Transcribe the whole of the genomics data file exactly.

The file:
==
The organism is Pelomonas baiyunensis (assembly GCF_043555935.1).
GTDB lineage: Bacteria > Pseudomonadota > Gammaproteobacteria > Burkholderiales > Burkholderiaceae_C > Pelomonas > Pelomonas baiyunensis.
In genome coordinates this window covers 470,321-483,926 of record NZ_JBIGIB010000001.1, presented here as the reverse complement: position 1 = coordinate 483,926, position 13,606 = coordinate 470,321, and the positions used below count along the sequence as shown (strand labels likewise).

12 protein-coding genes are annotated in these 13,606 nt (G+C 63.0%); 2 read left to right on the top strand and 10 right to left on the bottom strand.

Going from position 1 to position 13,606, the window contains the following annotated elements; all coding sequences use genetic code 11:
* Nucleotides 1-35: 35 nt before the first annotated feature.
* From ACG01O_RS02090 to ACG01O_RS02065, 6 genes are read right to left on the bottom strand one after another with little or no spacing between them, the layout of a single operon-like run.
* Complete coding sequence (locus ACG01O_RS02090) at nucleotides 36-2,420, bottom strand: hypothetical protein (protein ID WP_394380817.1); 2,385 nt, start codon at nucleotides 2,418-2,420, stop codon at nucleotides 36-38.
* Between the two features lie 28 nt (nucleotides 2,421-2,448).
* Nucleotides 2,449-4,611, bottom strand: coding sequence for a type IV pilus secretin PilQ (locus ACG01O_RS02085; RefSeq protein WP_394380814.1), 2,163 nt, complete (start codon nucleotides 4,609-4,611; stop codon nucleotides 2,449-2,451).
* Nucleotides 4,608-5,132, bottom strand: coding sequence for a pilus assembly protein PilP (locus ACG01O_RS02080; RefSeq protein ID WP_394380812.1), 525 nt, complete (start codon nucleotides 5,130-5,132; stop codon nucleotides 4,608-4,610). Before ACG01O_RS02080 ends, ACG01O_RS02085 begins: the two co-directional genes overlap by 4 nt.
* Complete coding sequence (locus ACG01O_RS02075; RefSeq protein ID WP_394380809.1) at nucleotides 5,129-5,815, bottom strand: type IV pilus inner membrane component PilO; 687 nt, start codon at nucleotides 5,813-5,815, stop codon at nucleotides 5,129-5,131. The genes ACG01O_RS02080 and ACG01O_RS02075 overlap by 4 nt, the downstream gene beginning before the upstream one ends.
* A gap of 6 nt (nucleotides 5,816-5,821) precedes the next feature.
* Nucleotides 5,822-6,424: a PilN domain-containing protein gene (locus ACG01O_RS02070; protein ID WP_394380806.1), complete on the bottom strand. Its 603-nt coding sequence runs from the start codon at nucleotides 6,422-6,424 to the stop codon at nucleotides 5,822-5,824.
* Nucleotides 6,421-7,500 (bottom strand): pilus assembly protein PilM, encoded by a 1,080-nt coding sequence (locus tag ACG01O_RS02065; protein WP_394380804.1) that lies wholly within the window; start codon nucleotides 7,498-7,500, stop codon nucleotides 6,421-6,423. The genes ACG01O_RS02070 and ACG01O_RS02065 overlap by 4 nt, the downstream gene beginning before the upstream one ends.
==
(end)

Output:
The organism is Pelomonas baiyunensis (assembly GCF_043555935.1).
GTDB lineage: Bacteria > Pseudomonadota > Gammaproteobacteria > Burkholderiales > Burkholderiaceae_C > Pelomonas > Pelomonas baiyunensis.
In genome coordinates this window covers 470,321-483,926 of record NZ_JBIGIB010000001.1, presented here as the reverse complement: position 1 = coordinate 483,926, position 13,606 = coordinate 470,321, and the positions used below count along the sequence as shown (strand labels likewise).

12 protein-coding genes are annotated in these 13,606 nt (G+C 63.0%); 2 read left to right on the top strand and 10 right to left on the bottom strand.

Going from position 1 to position 13,606, the window contains the following annotated elements; all coding sequences use genetic code 11:
* Nucleotides 1-35: 35 nt before the first annotated feature.
* From ACG01O_RS02090 to ACG01O_RS02065, 6 genes are read right to left on the bottom strand one after another with little or no spacing between them, the layout of a single operon-like run.
* Complete coding sequence (locus ACG01O_RS02090) at nucleotides 36-2,420, bottom strand: hypothetical protein (protein ID WP_394380817.1); 2,385 nt, start codon at nucleotides 2,418-2,420, stop codon at nucleotides 36-38.
* Between the two features lie 28 nt (nucleotides 2,421-2,448).
* Nucleotides 2,449-4,611, bottom strand: coding sequence for a type IV pilus secretin PilQ (locus ACG01O_RS02085; RefSeq protein WP_394380814.1), 2,163 nt, complete (start codon nucleotides 4,609-4,611; stop codon nucleotides 2,449-2,451).
* Nucleotides 4,608-5,132, bottom strand: coding sequence for a pilus assembly protein PilP (locus ACG01O_RS02080; RefSeq protein ID WP_394380812.1), 525 nt, complete (start codon nucleotides 5,130-5,132; stop codon nucleotides 4,608-4,610). Before ACG01O_RS02080 ends, ACG01O_RS02085 begins: the two co-directional genes overlap by 4 nt.
* Complete coding sequence (locus ACG01O_RS02075; RefSeq protein ID WP_394380809.1) at nucleotides 5,129-5,815, bottom strand: type IV pilus inner membrane component PilO; 687 nt, start codon at nucleotides 5,813-5,815, stop codon at nucleotides 5,129-5,131. The genes ACG01O_RS02080 and ACG01O_RS02075 overlap by 4 nt, the downstream gene beginning before the upstream one ends.
* A gap of 6 nt (nucleotides 5,816-5,821) precedes the next feature.
* Nucleotides 5,822-6,424: a PilN domain-containing protein gene (locus ACG01O_RS02070; protein ID WP_394380806.1), complete on the bottom strand. Its 603-nt coding sequence runs from the start codon at nucleotides 6,422-6,424 to the stop codon at nucleotides 5,822-5,824.
* Nucleotides 6,421-7,500 (bottom strand): pilus assembly protein PilM, encoded by a 1,080-nt coding sequence (locus tag ACG01O_RS02065; protein WP_394380804.1) that lies wholly within the window; start codon nucleotides 7,498-7,500, stop codon nucleotides 6,421-6,423. The genes ACG01O_RS02070 and ACG01O_RS02065 overlap by 4 nt, the downstream gene beginning before the upstream one ends.